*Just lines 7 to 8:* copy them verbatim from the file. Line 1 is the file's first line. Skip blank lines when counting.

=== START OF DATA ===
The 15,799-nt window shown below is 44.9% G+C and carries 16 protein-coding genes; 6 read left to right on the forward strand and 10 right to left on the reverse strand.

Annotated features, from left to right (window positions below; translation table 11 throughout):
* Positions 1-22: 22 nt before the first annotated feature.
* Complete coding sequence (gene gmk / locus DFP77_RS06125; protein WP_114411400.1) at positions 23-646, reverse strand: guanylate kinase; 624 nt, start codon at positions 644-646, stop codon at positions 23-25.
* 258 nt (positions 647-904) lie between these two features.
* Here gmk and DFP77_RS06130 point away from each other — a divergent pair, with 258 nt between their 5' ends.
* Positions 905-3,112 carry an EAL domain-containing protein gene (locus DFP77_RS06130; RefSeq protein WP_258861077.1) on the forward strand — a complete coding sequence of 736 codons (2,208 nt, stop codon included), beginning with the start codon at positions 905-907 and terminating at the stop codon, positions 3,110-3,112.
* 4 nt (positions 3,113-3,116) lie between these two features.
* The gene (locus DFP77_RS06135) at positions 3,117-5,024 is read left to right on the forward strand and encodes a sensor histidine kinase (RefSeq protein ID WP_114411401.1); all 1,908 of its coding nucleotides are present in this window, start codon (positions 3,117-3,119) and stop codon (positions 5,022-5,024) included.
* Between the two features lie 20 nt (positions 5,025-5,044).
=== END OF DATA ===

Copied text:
* Positions 905-3,112 carry an EAL domain-containing protein gene (locus DFP77_RS06130; RefSeq protein WP_258861077.1) on the forward strand — a complete coding sequence of 736 codons (2,208 nt, stop codon included), beginning with the start codon at positions 905-907 and terminating at the stop codon, positions 3,110-3,112.
* 4 nt (positions 3,113-3,116) lie between these two features.